The town is abandoned inside an hour. Sixteen thousand people, gone. I sit on the pavement and watch a family cram as much as they can into their car.
Dad looks worried.
‘We absolutely have to leave in five minutes.’
The son runs out clutching a games console, wires trailing underneath. He places it carefully in a space he has created behind the driver’s seat and then watches as his little sister drops a box of puzzles on top of it. Some pieces spill out of the car onto the drive. She bends down to pick them up.
‘We haven’t got time for this Lauren, get in the car,’ says Dad.
‘But, I need the pieces otherwise-’
‘Forget it. Get in the car.’
She squeezes in. The 4×4 is rammed. The suitcases and boxes of food and drink have long been buried by countless toys, DVD players, a computer, a TV.
Dad sees me sitting on the curb opposite, but pretends he doesn’t and makes a conscious effort not to look this way again. Lauren belts herself in and looks over to me for the first time. I taught her how to swim in the sea, back when I was acceptable, before my own personal cataclysm.
‘Daddy…’ she says, her voice tailing upwards.
‘Not now, Lauren.’
Dad closes her passenger door, trapping her question inside. I can see she asks it anyway and it is as if she whispers it into my ear.
‘Hold on sweetie,’ says Dad as climbs into his seat. ‘Let’s get on the road.’
I smile at Lauren and wave. She raises her hand to the glass as the car reverses out of the drive. The truth, the disgusting truth, has settled like a fine dust in the car and is now also locked in, no matter what Dad says.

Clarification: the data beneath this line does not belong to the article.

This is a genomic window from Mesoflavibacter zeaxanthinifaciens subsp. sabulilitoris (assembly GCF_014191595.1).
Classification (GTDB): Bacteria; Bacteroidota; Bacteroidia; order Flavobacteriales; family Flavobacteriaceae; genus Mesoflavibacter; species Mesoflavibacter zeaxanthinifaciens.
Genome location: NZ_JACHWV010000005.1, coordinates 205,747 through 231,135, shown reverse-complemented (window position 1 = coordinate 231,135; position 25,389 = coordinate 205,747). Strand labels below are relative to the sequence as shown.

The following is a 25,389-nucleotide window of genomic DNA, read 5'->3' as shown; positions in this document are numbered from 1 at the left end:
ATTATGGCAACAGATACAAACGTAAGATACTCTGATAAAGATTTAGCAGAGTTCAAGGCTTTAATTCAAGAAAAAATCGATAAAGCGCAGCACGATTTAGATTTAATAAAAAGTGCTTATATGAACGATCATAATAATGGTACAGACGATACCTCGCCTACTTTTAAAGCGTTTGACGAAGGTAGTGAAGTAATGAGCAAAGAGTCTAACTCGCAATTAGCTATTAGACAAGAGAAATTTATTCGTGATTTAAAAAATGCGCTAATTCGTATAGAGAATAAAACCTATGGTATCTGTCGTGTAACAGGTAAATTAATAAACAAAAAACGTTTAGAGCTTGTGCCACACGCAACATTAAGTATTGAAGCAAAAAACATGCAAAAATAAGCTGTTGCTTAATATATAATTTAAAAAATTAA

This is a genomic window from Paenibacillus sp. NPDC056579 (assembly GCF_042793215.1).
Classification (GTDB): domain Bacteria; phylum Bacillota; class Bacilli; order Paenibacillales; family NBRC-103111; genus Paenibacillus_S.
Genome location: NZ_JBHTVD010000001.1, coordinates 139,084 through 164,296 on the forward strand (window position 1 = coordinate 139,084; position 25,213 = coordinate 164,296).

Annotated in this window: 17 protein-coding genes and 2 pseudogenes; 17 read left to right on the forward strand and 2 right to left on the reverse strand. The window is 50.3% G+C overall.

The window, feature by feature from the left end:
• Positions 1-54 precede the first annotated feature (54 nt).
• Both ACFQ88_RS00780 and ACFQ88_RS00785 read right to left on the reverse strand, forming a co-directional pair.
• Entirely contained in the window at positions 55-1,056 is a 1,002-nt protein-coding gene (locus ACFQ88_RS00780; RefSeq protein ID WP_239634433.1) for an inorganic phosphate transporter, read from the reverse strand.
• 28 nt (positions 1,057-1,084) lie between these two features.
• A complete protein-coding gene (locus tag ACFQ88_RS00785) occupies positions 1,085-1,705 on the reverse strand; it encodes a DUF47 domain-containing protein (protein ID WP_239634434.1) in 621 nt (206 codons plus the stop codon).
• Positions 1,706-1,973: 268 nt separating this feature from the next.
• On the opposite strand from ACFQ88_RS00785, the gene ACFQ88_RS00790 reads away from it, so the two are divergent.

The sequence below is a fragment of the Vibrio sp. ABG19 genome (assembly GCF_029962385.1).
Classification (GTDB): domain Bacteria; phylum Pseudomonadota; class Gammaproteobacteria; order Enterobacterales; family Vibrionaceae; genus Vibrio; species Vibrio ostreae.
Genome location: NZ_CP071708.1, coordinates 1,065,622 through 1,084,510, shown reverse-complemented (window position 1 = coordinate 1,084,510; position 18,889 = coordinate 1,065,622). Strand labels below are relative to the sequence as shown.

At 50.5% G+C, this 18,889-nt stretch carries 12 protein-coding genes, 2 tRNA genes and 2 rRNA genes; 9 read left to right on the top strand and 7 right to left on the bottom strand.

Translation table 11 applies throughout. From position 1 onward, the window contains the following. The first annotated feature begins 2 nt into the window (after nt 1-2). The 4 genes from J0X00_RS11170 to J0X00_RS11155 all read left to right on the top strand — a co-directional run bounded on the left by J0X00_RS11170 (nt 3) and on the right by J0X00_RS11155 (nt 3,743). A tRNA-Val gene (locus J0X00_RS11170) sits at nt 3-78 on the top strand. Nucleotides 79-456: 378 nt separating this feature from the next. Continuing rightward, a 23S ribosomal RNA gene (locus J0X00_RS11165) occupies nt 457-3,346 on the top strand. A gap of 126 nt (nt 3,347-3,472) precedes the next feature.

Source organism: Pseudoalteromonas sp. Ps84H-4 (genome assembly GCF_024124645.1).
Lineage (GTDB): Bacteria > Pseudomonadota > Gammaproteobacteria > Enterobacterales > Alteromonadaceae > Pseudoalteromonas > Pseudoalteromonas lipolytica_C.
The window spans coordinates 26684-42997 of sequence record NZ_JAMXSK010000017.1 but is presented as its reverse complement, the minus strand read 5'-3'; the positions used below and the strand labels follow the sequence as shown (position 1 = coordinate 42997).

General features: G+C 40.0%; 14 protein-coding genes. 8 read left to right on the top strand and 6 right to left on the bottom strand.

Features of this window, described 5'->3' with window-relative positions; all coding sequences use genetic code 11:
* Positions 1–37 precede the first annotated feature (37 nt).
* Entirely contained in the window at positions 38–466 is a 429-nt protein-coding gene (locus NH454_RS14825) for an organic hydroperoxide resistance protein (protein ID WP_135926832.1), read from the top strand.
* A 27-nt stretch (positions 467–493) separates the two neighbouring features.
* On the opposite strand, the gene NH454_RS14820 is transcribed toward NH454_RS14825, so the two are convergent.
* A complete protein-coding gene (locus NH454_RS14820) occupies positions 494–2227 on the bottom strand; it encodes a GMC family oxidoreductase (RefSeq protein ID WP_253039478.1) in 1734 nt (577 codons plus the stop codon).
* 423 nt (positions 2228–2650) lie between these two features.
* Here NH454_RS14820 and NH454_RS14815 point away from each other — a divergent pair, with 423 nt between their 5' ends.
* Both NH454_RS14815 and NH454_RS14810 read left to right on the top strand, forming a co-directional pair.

I walk through the deserted town to the boardwalk. Boardwalk Security would never allow me here. I sullied the area; tourists didn’t want to see me shuffling around.
I play Hook’Em Fish and win. I reach across and take a giant Finding Nemo soft toy. The arcade machines continue to sing. At the Big Wheel, I reach into Frank’s cabin and flick the switch. The wheel jolts into action and I climb in, placing Nemo next to me as the horizon drops. The Pacific rises and falls, rises and falls.
The wind picks up. It feels close. I think of Dad pushing trains up and down the Northern Line. I think of Mum, desperately loyal, sticking with him, forsaking her own adventure. I think of Emma and hope she is happy. She’s probably watching this on TV, thinking about her lucky escape in more ways than one. I hop off the wheel and walk to the end of the boardwalk.
I sit down, close my eyes and wait. I become conscious of my breathing, wish I’d appreciated these small miracles earlier. Too late now.
Then, from behind a bench, breathing of a different kind. Whimpering.
This story has been rolling around in my head for a while now. There is a lot more to come from it, both in terms of his backstory and what happens next. Unusually for me, this one has a cinematic feel in my head. I’m going to work on it some more. I think the whole boardwalk scene (and walking through the abandoned town) is worthy of a couple of chapters on its own.